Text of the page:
Flood Threat Spark Controversy at Trademore Estate Abuja
By Faridat Salifu
The recurring flooding challenges at Trademore Estate in Lugbe, Abuja, have ignited heated debates, with conflicting perspectives on the root causes of the persistent inundation. While climate change is acknowledged for contributing to heightened storm surges and sea level rise, it’s crucial to recognize that the flooding at Trademore Estate results from a blend of factors extending beyond climate change.
The approval process for building plans in Trademore Estate remains unclear, but evident issues with drainage systems and urban planning have significantly contributed to the estate’s flooding problems, despite the land’s natural suitability for water flow.
Concerns from experts and residents about the estate’s vulnerability to flooding, given its location in a natural waterway, have triggered a contentious debate over the responsibility for approving building plans and the looming threat of demolition by the Federal Capital Territory Administration (FCTA).
The ongoing discourse revolves around whether Trademore Estate’s flooding woes stem primarily from inadequate urban planning and irresponsible building approvals or are exacerbated by the impacts of climate change. While research highlights the estate’s natural suitability for water flow, questions persist about the decision-making process behind building plan approvals in the area.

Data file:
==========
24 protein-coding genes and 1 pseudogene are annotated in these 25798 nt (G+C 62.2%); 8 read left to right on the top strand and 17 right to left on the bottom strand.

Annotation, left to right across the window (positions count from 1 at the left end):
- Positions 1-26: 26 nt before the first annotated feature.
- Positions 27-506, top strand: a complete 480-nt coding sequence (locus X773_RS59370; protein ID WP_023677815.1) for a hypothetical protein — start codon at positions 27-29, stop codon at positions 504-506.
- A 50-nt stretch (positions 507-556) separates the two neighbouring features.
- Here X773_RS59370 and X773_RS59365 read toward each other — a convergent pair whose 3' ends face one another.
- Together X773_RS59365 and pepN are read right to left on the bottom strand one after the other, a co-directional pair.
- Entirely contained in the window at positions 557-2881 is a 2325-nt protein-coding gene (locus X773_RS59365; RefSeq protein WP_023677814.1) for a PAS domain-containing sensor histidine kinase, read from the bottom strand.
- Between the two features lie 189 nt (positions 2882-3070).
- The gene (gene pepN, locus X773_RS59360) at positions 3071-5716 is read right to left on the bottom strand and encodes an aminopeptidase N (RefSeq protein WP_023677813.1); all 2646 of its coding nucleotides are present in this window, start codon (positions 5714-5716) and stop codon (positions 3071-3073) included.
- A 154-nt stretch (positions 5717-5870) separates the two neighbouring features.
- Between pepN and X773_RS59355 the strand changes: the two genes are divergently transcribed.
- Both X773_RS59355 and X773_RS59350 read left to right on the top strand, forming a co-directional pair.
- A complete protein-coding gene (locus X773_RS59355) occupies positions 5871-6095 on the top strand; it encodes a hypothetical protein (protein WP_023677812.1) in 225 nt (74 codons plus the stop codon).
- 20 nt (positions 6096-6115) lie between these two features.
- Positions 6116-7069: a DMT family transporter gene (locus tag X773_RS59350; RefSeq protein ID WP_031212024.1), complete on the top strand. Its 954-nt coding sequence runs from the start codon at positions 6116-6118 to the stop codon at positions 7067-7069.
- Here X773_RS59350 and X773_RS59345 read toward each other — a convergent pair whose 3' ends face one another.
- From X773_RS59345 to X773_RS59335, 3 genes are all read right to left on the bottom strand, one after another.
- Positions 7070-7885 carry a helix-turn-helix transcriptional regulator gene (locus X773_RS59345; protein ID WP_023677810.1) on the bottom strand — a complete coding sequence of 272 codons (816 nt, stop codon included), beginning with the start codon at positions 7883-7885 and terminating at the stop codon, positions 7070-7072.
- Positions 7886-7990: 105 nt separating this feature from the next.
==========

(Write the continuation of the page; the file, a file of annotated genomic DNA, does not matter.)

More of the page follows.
The High Court of the Federal Capital Territory has issued a restraining order in response to the FCTA’s demolition plans for Trademore Estate, introducing a legal dimension to the ongoing dispute.
The complex situation has spurred discussions on the imperative of sustainable urban development and effective flood management strategies. Calls have been made for a comprehensive approach to address the issue, with suggestions leaning towards canalization to prevent future flooding.
The residents’ plight and the potential estate demolition raise ethical concerns about the actions of government officials, emphasizing the need for a balance between public welfare and individual property rights.
Many landowners and locals question how previous FCT regimes, particularly during Nasir el-Rufai’s tenure, encouraged relocation to the area. This raises discussions about whether it was negligence or overtly malevolent behavior. The displacement of residents from Trademore and nearby areas due to demolitions in other parts of Abuja underscores the necessity for a holistic approach to urban development and flood management.